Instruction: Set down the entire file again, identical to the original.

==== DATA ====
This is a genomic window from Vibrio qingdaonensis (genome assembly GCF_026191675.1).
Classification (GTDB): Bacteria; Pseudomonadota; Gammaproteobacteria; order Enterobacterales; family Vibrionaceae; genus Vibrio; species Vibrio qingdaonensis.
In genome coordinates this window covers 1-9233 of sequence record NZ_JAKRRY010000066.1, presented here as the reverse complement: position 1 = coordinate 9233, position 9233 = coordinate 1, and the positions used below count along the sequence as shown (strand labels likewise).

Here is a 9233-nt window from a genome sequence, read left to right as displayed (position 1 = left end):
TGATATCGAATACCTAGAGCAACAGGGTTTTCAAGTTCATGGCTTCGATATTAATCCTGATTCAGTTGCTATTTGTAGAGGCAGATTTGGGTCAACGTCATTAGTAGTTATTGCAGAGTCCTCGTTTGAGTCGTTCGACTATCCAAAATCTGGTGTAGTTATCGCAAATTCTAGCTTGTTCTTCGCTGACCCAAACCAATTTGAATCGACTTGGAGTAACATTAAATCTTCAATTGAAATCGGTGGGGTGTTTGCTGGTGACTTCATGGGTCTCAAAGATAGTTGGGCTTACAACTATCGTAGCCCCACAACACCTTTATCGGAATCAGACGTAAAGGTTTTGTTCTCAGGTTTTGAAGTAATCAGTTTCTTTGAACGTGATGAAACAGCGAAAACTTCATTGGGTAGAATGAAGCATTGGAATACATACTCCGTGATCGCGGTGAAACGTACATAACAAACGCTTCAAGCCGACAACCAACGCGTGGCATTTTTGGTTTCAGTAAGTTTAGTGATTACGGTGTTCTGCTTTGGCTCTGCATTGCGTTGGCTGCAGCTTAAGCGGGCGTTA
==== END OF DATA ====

This is a genomic window from Vibrio qingdaonensis (genome assembly GCF_026191675.1).
Classification (GTDB): Bacteria; Pseudomonadota; Gammaproteobacteria; order Enterobacterales; family Vibrionaceae; genus Vibrio; species Vibrio qingdaonensis.
In genome coordinates this window covers 1-9233 of sequence record NZ_JAKRRY010000066.1, presented here as the reverse complement: position 1 = coordinate 9233, position 9233 = coordinate 1, and the positions used below count along the sequence as shown (strand labels likewise).

Here is a 9233-nt window from a genome sequence, read left to right as displayed (position 1 = left end):
TGATATCGAATACCTAGAGCAACAGGGTTTTCAAGTTCATGGCTTCGATATTAATCCTGATTCAGTTGCTATTTGTAGAGGCAGATTTGGGTCAACGTCATTAGTAGTTATTGCAGAGTCCTCGTTTGAGTCGTTCGACTATCCAAAATCTGGTGTAGTTATCGCAAATTCTAGCTTGTTCTTCGCTGACCCAAACCAATTTGAATCGACTTGGAGTAACATTAAATCTTCAATTGAAATCGGTGGGGTGTTTGCTGGTGACTTCATGGGTCTCAAAGATAGTTGGGCTTACAACTATCGTAGCCCCACAACACCTTTATCGGAATCAGACGTAAAGGTTTTGTTCTCAGGTTTTGAAGTAATCAGTTTCTTTGAACGTGATGAAACAGCGAAAACTTCATTGGGTAGAATGAAGCATTGGAATACATACTCCGTGATCGCGGTGAAACGTACATAACAAACGCTTCAAGCCGACAACCAACGCGTGGCATTTTTGGTTTCAGTAAGTTTAGTGATTACGGTGTTCTGCTTTGGCTCTGCATTGCGTTGGCTGCAGCTTAAGCGGGCGTTA